Increased risk of metabolic dysfunction in children conceived by assisted reproductive technology.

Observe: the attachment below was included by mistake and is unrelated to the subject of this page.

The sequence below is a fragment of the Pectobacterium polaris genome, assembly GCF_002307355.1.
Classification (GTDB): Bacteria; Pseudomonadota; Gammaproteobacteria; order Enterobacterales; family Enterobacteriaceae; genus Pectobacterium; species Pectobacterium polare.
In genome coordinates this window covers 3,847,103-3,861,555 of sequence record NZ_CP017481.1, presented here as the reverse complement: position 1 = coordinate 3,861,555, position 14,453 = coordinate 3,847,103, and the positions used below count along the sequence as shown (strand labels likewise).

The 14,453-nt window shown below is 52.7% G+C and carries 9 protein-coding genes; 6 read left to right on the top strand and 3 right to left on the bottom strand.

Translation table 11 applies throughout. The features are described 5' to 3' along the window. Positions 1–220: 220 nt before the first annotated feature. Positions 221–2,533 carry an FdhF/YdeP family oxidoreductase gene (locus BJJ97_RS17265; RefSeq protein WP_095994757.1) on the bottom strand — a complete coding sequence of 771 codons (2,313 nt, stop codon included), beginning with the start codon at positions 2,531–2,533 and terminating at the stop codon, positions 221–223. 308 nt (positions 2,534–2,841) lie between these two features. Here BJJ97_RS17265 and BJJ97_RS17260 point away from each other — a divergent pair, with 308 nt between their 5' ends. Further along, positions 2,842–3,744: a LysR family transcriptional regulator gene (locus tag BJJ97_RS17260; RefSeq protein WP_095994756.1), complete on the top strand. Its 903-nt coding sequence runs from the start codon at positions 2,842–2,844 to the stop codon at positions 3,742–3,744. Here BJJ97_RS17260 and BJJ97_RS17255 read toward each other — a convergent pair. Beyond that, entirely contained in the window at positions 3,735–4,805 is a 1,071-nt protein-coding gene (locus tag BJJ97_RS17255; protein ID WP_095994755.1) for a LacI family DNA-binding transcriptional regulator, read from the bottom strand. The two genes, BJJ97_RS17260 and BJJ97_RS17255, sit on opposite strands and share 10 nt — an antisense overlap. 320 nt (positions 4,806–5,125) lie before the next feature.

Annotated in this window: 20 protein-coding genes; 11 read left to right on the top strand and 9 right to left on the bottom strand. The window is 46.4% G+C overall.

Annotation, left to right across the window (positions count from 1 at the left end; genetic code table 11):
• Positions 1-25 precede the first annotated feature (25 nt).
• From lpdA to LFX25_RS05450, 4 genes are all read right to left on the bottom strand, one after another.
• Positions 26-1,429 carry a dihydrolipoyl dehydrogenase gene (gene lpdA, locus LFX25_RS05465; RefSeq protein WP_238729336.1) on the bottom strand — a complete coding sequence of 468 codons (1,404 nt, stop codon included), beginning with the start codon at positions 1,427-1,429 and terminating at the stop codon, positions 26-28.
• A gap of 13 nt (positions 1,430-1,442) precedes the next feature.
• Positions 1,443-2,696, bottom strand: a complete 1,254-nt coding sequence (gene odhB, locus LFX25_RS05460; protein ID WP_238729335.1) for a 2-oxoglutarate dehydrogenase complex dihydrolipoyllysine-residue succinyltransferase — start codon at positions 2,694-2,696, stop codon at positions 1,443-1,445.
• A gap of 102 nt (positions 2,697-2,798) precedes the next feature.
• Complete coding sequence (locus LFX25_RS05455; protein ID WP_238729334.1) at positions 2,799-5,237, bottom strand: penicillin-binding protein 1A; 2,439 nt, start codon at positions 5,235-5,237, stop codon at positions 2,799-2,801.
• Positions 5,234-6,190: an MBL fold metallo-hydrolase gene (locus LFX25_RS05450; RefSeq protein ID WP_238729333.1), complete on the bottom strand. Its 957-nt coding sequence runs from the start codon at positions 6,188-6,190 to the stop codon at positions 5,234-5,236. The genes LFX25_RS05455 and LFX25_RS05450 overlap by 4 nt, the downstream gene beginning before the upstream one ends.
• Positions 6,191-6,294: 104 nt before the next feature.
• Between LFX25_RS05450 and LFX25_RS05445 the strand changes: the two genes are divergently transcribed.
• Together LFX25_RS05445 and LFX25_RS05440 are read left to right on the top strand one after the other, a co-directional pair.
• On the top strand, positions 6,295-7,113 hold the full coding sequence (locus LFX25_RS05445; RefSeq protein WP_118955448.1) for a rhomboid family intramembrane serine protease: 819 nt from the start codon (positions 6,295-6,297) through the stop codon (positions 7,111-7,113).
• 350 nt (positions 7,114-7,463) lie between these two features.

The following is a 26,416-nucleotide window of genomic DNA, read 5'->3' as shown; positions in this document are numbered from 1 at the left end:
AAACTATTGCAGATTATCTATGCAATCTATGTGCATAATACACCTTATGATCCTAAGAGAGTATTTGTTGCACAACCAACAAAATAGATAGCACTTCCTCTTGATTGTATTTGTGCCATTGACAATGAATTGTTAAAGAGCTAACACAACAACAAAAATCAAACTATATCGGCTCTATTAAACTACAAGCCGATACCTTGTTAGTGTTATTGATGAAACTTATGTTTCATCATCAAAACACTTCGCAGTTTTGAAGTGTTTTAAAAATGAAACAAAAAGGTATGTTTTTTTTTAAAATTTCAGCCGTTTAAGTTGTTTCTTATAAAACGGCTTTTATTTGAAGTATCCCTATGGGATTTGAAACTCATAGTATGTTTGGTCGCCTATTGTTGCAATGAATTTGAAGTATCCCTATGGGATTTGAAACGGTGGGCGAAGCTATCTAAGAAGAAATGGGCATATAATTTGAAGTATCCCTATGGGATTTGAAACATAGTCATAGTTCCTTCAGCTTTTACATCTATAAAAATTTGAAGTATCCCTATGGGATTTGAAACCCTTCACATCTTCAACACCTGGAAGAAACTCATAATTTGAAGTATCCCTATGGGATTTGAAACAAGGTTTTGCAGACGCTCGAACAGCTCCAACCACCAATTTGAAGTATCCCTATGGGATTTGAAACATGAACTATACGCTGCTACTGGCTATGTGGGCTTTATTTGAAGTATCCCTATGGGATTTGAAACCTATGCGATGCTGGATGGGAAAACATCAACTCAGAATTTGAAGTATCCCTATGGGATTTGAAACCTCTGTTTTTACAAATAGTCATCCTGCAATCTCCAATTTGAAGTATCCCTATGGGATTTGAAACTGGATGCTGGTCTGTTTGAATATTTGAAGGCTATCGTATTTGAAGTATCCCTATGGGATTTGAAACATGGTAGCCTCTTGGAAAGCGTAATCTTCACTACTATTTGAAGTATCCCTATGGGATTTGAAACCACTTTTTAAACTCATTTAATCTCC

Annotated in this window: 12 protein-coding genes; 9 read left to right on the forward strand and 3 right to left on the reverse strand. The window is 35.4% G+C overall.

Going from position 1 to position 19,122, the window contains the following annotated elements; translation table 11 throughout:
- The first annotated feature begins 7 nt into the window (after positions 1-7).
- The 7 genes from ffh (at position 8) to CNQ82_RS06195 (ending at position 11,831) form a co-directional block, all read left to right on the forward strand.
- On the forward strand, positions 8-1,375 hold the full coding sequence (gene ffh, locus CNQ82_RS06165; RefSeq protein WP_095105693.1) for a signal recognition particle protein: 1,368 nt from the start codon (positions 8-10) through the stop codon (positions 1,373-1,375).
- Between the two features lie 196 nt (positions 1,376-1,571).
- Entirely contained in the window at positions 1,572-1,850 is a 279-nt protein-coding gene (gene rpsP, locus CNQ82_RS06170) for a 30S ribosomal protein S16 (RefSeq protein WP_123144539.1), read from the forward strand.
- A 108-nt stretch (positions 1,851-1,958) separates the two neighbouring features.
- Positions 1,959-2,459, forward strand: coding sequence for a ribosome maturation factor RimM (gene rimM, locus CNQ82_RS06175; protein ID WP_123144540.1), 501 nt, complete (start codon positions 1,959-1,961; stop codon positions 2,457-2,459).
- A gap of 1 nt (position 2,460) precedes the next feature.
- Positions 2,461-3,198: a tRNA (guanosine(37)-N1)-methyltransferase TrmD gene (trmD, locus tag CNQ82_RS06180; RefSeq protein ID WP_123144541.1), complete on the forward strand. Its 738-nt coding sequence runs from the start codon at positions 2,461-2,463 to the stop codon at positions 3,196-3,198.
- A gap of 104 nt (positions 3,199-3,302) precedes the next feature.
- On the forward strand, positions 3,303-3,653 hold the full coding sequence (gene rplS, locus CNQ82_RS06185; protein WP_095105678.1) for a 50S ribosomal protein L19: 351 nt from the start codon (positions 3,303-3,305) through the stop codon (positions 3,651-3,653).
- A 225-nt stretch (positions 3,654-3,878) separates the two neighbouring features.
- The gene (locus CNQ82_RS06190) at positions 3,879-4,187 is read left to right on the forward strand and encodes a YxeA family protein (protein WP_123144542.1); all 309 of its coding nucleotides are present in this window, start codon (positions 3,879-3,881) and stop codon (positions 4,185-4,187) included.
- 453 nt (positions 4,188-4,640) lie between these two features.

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Assisted reproductive technology (ART) is the most widely used treatment for infertility and has resulted in millions of births worldwide. The safety of the offspring has been of the utmost concern. Previous studies suggested an increase in metabolic disorders in offspring later in life. The aim of the present study was to investigate metabolic changes at age 6-10 years in offspring conceived as a result of in vitro fertilisation/intracytoplasmic sperm injection (IVF/ICSI).A total of 380 children born from IVF/ICSI and a matched control group of 380 naturally conceived children, all aged 6-10 years, were recruited. Anthropometric measures, ultrasound and serum tests were performed for body mass, glucose metabolism and lipid profiles, and examination of vasculature structure.The children conceived by ART showed significantly higher fasting blood glucose and serum insulin levels and HOMA-IR (adjusted β [95% CI]: fasting blood glucose 0.49 [0.42, 0.55]; loge-transformed insulin 0.28 [0.20, 0.35]; loge-transformed HOMA-IR 0.38 [0.30, 0.46]), as well as a lower HOMA-B and serum apolipoprotein A (ApoA) levels (adjusted β [95% CI]: loge-transformed HOMA-B -0.19 [-0.27, -0.11]; ApoA -0.17 [-0.21, -0.13]), when compared with the control group. Furthermore, the ultrasound scan indicated elevated carotid intima-media thickness in children conceived by ART (β 0.13 [95% CI 0.12, 0.13]).Children conceived by IVF/ICSI have a less favourable glucose and cardiovascular metabolic profile in childhood when compared with naturally conceived children. The underlying mechanisms and potential long-term consequences need to be elucidated in future studies. Graphical abstract.

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